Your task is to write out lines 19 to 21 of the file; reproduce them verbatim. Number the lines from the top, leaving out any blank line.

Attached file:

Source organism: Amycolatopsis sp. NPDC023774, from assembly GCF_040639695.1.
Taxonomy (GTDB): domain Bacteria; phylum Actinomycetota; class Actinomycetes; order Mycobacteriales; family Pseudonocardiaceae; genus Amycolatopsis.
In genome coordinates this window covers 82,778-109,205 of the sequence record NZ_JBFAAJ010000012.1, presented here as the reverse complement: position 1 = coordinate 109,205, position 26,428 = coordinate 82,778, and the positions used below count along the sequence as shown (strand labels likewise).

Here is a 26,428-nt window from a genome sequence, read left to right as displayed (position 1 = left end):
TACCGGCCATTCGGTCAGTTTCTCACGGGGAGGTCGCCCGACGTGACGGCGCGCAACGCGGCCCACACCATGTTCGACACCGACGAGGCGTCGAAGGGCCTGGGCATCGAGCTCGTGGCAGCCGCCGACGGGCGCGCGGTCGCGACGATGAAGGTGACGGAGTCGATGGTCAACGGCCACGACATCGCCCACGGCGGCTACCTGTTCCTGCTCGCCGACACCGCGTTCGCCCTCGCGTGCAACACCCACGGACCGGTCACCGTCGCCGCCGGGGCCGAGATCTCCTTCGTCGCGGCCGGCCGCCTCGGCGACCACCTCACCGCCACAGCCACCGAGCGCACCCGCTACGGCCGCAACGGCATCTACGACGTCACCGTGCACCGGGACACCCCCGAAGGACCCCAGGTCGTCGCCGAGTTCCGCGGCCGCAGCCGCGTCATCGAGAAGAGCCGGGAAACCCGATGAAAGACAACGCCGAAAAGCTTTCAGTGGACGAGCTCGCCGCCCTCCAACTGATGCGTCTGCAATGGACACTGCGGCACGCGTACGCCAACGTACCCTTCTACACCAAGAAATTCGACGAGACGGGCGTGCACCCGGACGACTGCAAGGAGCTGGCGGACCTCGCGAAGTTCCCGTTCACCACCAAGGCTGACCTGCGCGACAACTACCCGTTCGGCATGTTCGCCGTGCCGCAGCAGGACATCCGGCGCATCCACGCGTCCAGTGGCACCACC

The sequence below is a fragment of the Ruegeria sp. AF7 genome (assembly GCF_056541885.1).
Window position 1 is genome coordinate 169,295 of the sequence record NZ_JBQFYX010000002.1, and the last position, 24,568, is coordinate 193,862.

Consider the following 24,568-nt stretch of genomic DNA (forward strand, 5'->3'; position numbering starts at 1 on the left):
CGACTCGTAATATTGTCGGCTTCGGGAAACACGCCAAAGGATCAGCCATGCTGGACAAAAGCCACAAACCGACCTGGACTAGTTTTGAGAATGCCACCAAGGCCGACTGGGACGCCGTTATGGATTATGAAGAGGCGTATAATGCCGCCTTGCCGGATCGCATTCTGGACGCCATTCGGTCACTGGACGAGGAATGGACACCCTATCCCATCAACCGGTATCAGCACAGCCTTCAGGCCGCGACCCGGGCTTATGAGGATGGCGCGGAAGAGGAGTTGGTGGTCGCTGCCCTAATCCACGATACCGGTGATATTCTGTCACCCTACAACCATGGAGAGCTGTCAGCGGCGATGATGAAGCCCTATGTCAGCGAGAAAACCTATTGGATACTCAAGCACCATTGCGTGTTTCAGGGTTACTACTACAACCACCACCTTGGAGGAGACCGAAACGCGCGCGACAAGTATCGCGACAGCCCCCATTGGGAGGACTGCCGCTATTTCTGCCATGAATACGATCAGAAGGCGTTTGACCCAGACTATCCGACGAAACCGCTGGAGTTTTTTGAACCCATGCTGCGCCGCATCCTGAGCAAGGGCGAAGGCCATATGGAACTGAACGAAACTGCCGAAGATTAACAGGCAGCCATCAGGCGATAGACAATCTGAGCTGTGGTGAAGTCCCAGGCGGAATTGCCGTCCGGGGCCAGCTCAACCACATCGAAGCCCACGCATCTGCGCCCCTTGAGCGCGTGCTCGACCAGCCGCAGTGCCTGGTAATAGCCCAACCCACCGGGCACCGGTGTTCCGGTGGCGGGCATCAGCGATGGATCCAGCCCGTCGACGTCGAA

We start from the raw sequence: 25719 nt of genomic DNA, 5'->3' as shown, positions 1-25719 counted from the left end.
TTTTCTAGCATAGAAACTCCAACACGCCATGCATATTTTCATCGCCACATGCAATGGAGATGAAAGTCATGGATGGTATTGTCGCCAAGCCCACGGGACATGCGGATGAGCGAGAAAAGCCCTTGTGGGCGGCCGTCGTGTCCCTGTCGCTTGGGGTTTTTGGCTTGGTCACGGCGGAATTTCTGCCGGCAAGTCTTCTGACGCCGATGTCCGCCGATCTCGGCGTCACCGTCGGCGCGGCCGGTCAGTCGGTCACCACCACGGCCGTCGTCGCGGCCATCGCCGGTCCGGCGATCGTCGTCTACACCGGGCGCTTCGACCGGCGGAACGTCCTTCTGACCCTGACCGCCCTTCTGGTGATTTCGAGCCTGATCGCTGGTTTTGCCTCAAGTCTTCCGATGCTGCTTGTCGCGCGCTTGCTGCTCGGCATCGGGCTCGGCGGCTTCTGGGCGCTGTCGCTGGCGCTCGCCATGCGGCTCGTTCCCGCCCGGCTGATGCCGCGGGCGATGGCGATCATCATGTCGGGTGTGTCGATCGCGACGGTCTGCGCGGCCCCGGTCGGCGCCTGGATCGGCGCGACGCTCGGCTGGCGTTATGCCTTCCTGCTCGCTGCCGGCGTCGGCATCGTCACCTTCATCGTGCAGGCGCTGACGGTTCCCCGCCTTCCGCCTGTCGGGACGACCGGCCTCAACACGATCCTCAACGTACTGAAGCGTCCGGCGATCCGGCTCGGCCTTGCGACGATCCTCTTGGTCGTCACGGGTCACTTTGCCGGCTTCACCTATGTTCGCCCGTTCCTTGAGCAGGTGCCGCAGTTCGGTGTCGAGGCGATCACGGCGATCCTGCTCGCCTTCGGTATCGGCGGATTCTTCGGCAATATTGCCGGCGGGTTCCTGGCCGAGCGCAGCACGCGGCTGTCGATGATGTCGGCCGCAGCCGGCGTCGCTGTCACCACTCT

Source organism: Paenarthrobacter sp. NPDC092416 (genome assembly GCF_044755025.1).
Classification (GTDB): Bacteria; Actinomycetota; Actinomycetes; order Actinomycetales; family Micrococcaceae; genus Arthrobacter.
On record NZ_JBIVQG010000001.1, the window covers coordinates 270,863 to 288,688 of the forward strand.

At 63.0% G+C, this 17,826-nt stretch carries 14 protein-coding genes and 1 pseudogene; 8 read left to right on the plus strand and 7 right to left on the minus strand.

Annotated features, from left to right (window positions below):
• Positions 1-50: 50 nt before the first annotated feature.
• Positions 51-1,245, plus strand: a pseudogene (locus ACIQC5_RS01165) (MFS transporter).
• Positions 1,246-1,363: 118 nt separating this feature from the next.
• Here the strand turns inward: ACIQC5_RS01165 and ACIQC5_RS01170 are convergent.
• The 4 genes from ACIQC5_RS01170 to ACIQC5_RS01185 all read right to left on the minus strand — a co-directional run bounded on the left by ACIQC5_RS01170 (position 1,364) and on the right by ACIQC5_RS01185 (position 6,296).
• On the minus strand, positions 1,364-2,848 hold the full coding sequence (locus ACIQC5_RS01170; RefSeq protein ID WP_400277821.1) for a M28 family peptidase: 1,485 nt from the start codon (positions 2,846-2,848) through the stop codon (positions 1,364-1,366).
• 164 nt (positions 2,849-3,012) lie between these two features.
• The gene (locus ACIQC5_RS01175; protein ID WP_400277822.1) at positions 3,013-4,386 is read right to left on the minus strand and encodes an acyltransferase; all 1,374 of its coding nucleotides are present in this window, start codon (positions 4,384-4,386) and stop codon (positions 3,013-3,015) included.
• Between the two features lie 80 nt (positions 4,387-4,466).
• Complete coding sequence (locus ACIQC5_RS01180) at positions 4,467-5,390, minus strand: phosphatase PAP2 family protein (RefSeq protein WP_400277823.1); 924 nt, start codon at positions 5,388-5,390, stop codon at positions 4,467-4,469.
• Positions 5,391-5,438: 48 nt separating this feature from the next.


• Positions 1,246-1,363: 118 nt separating this feature from the next.
• Here the strand turns inward: ACIQC5_RS01165 and ACIQC5_RS01170 are convergent.
• The 4 genes from ACIQC5_RS01170 to ACIQC5_RS01185 all read right to left on the minus strand — a co-directional run bounded on the left by ACIQC5_RS01170 (position 1,364) and on the right by ACIQC5_RS01185 (position 6,296).